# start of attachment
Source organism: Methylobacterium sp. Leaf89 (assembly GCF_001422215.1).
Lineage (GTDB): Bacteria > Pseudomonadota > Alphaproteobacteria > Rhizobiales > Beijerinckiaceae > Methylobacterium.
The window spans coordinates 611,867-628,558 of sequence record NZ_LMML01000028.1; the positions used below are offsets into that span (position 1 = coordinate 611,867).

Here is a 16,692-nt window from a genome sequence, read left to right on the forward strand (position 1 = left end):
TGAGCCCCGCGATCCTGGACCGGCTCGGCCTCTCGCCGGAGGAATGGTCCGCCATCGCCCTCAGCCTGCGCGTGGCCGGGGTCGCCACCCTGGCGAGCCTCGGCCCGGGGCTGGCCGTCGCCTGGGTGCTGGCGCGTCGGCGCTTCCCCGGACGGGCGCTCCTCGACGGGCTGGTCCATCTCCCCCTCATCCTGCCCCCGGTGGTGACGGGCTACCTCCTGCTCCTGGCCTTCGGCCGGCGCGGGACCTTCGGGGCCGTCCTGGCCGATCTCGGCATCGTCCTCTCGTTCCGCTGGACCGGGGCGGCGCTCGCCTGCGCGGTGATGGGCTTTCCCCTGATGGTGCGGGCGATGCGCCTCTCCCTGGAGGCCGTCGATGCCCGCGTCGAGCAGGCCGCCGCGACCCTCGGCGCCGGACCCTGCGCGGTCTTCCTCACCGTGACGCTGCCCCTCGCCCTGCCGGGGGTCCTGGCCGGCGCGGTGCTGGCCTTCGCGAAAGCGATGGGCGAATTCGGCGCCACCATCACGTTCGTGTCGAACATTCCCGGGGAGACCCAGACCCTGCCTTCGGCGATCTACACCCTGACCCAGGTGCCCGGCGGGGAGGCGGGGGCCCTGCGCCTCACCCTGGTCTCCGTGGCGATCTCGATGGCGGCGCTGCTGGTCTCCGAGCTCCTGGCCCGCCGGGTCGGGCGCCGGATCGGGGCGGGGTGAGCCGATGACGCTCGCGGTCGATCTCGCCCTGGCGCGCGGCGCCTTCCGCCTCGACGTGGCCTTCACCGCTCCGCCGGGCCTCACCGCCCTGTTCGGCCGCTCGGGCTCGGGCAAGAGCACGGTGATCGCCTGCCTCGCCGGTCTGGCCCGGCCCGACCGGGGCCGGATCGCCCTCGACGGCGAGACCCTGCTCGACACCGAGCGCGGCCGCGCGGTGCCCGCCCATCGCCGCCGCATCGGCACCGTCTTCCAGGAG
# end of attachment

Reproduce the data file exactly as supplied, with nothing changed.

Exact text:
Source organism: Methylobacterium sp. Leaf89 (assembly GCF_001422215.1).
Lineage (GTDB): Bacteria > Pseudomonadota > Alphaproteobacteria > Rhizobiales > Beijerinckiaceae > Methylobacterium.
The window spans coordinates 611,867-628,558 of sequence record NZ_LMML01000028.1; the positions used below are offsets into that span (position 1 = coordinate 611,867).

Here is a 16,692-nt window from a genome sequence, read left to right on the forward strand (position 1 = left end):
TGAGCCCCGCGATCCTGGACCGGCTCGGCCTCTCGCCGGAGGAATGGTCCGCCATCGCCCTCAGCCTGCGCGTGGCCGGGGTCGCCACCCTGGCGAGCCTCGGCCCGGGGCTGGCCGTCGCCTGGGTGCTGGCGCGTCGGCGCTTCCCCGGACGGGCGCTCCTCGACGGGCTGGTCCATCTCCCCCTCATCCTGCCCCCGGTGGTGACGGGCTACCTCCTGCTCCTGGCCTTCGGCCGGCGCGGGACCTTCGGGGCCGTCCTGGCCGATCTCGGCATCGTCCTCTCGTTCCGCTGGACCGGGGCGGCGCTCGCCTGCGCGGTGATGGGCTTTCCCCTGATGGTGCGGGCGATGCGCCTCTCCCTGGAGGCCGTCGATGCCCGCGTCGAGCAGGCCGCCGCGACCCTCGGCGCCGGACCCTGCGCGGTCTTCCTCACCGTGACGCTGCCCCTCGCCCTGCCGGGGGTCCTGGCCGGCGCGGTGCTGGCCTTCGCGAAAGCGATGGGCGAATTCGGCGCCACCATCACGTTCGTGTCGAACATTCCCGGGGAGACCCAGACCCTGCCTTCGGCGATCTACACCCTGACCCAGGTGCCCGGCGGGGAGGCGGGGGCCCTGCGCCTCACCCTGGTCTCCGTGGCGATCTCGATGGCGGCGCTGCTGGTCTCCGAGCTCCTGGCCCGCCGGGTCGGGCGCCGGATCGGGGCGGGGTGAGCCGATGACGCTCGCGGTCGATCTCGCCCTGGCGCGCGGCGCCTTCCGCCTCGACGTGGCCTTCACCGCTCCGCCGGGCCTCACCGCCCTGTTCGGCCGCTCGGGCTCGGGCAAGAGCACGGTGATCGCCTGCCTCGCCGGTCTGGCCCGGCCCGACCGGGGCCGGATCGCCCTCGACGGCGAGACCCTGCTCGACACCGAGCGCGGCCGCGCGGTGCCCGCCCATCGCCGCCGCATCGGCACCGTCTTCCAGGAG